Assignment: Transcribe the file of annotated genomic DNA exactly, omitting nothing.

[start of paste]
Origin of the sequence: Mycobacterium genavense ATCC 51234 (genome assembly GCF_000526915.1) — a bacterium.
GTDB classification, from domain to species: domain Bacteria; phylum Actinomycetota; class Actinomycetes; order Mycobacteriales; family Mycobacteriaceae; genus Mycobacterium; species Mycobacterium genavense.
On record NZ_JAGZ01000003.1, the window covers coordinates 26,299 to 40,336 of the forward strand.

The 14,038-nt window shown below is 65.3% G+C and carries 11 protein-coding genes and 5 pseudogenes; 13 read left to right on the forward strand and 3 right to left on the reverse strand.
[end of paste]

Origin of the sequence: Mycobacterium genavense ATCC 51234 (genome assembly GCF_000526915.1) — a bacterium.
GTDB classification, from domain to species: domain Bacteria; phylum Actinomycetota; class Actinomycetes; order Mycobacteriales; family Mycobacteriaceae; genus Mycobacterium; species Mycobacterium genavense.
On record NZ_JAGZ01000003.1, the window covers coordinates 26,299 to 40,336 of the forward strand.

The 14,038-nt window shown below is 65.3% G+C and carries 11 protein-coding genes and 5 pseudogenes; 13 read left to right on the forward strand and 3 right to left on the reverse strand.